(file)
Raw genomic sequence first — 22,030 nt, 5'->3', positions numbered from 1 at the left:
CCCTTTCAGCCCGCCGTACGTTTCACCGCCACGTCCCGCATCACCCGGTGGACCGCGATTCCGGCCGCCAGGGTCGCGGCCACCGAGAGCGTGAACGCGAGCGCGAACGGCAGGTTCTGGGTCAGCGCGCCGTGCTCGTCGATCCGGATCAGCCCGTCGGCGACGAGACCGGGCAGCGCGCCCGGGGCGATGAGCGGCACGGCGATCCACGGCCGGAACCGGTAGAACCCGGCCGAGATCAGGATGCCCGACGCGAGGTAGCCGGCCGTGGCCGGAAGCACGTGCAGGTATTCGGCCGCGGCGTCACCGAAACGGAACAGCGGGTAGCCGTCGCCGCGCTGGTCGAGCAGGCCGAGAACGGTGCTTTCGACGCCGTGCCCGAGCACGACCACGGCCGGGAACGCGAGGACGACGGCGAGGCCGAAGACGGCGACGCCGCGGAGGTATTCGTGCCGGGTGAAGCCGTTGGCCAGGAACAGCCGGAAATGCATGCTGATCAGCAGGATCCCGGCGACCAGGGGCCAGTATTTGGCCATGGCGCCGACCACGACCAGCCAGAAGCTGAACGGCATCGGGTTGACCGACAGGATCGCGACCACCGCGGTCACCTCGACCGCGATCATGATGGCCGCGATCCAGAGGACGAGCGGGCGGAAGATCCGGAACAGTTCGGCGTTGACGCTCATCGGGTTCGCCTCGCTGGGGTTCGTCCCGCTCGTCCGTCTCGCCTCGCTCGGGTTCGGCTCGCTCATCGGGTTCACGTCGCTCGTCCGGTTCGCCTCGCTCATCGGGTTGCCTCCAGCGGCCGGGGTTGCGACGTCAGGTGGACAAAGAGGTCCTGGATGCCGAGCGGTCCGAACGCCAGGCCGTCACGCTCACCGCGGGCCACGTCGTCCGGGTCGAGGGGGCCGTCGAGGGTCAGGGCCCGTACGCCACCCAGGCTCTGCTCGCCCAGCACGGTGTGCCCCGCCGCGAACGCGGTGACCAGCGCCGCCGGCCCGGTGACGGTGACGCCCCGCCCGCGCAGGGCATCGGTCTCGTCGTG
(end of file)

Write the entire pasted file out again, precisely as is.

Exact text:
Raw genomic sequence first — 22,030 nt, 5'->3', positions numbered from 1 at the left:
CCCTTTCAGCCCGCCGTACGTTTCACCGCCACGTCCCGCATCACCCGGTGGACCGCGATTCCGGCCGCCAGGGTCGCGGCCACCGAGAGCGTGAACGCGAGCGCGAACGGCAGGTTCTGGGTCAGCGCGCCGTGCTCGTCGATCCGGATCAGCCCGTCGGCGACGAGACCGGGCAGCGCGCCCGGGGCGATGAGCGGCACGGCGATCCACGGCCGGAACCGGTAGAACCCGGCCGAGATCAGGATGCCCGACGCGAGGTAGCCGGCCGTGGCCGGAAGCACGTGCAGGTATTCGGCCGCGGCGTCACCGAAACGGAACAGCGGGTAGCCGTCGCCGCGCTGGTCGAGCAGGCCGAGAACGGTGCTTTCGACGCCGTGCCCGAGCACGACCACGGCCGGGAACGCGAGGACGACGGCGAGGCCGAAGACGGCGACGCCGCGGAGGTATTCGTGCCGGGTGAAGCCGTTGGCCAGGAACAGCCGGAAATGCATGCTGATCAGCAGGATCCCGGCGACCAGGGGCCAGTATTTGGCCATGGCGCCGACCACGACCAGCCAGAAGCTGAACGGCATCGGGTTGACCGACAGGATCGCGACCACCGCGGTCACCTCGACCGCGATCATGATGGCCGCGATCCAGAGGACGAGCGGGCGGAAGATCCGGAACAGTTCGGCGTTGACGCTCATCGGGTTCGCCTCGCTGGGGTTCGTCCCGCTCGTCCGTCTCGCCTCGCTCGGGTTCGGCTCGCTCATCGGGTTCACGTCGCTCGTCCGGTTCGCCTCGCTCATCGGGTTGCCTCCAGCGGCCGGGGTTGCGACGTCAGGTGGACAAAGAGGTCCTGGATGCCGAGCGGTCCGAACGCCAGGCCGTCACGCTCACCGCGGGCCACGTCGTCCGGGTCGAGGGGGCCGTCGAGGGTCAGGGCCCGTACGCCACCCAGGCTCTGCTCGCCCAGCACGGTGTGCCCCGCCGCGAACGCGGTGACCAGCGCCGCCGGCCCGGTGACGGTGACGCCCCGCCCGCGCAGGGCATCGGTCTCGTCGTG